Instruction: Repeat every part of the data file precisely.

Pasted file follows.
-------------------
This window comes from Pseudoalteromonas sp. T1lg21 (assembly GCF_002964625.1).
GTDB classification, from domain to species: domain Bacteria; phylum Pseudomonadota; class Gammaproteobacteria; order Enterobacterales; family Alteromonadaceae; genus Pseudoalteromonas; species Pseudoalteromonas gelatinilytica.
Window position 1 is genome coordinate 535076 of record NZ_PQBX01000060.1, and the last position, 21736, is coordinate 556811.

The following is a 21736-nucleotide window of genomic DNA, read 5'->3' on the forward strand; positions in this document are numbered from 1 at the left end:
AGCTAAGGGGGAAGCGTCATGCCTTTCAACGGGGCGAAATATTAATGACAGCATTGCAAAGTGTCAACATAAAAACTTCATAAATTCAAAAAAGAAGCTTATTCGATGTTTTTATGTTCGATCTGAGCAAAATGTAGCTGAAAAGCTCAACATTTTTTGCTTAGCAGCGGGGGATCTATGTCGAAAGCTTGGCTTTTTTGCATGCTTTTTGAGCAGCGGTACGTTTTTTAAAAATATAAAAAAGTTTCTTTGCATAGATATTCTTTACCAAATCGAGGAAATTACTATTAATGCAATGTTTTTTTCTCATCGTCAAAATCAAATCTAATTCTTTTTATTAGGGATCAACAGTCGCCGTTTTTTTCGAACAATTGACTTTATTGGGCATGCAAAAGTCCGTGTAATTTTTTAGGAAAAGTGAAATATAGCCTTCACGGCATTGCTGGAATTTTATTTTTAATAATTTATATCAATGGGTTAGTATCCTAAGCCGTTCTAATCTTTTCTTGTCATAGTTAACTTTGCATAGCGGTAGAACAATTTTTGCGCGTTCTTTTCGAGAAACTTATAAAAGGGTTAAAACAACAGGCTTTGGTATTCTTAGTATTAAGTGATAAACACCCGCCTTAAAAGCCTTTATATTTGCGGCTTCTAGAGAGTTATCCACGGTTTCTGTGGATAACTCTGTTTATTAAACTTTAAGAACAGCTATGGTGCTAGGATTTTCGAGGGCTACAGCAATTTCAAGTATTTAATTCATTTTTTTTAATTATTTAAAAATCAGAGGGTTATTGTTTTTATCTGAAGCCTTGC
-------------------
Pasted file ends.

This window comes from Pseudoalteromonas sp. T1lg21 (assembly GCF_002964625.1).
GTDB classification, from domain to species: domain Bacteria; phylum Pseudomonadota; class Gammaproteobacteria; order Enterobacterales; family Alteromonadaceae; genus Pseudoalteromonas; species Pseudoalteromonas gelatinilytica.
Window position 1 is genome coordinate 535076 of record NZ_PQBX01000060.1, and the last position, 21736, is coordinate 556811.

The following is a 21736-nucleotide window of genomic DNA, read 5'->3' on the forward strand; positions in this document are numbered from 1 at the left end:
AGCTAAGGGGGAAGCGTCATGCCTTTCAACGGGGCGAAATATTAATGACAGCATTGCAAAGTGTCAACATAAAAACTTCATAAATTCAAAAAAGAAGCTTATTCGATGTTTTTATGTTCGATCTGAGCAAAATGTAGCTGAAAAGCTCAACATTTTTTGCTTAGCAGCGGGGGATCTATGTCGAAAGCTTGGCTTTTTTGCATGCTTTTTGAGCAGCGGTACGTTTTTTAAAAATATAAAAAAGTTTCTTTGCATAGATATTCTTTACCAAATCGAGGAAATTACTATTAATGCAATGTTTTTTTCTCATCGTCAAAATCAAATCTAATTCTTTTTATTAGGGATCAACAGTCGCCGTTTTTTTCGAACAATTGACTTTATTGGGCATGCAAAAGTCCGTGTAATTTTTTAGGAAAAGTGAAATATAGCCTTCACGGCATTGCTGGAATTTTATTTTTAATAATTTATATCAATGGGTTAGTATCCTAAGCCGTTCTAATCTTTTCTTGTCATAGTTAACTTTGCATAGCGGTAGAACAATTTTTGCGCGTTCTTTTCGAGAAACTTATAAAAGGGTTAAAACAACAGGCTTTGGTATTCTTAGTATTAAGTGATAAACACCCGCCTTAAAAGCCTTTATATTTGCGGCTTCTAGAGAGTTATCCACGGTTTCTGTGGATAACTCTGTTTATTAAACTTTAAGAACAGCTATGGTGCTAGGATTTTCGAGGGCTACAGCAATTTCAAGTATTTAATTCATTTTTTTTAATTATTTAAAAATCAGAGGGTTATTGTTTTTATCTGAAGCCTTGC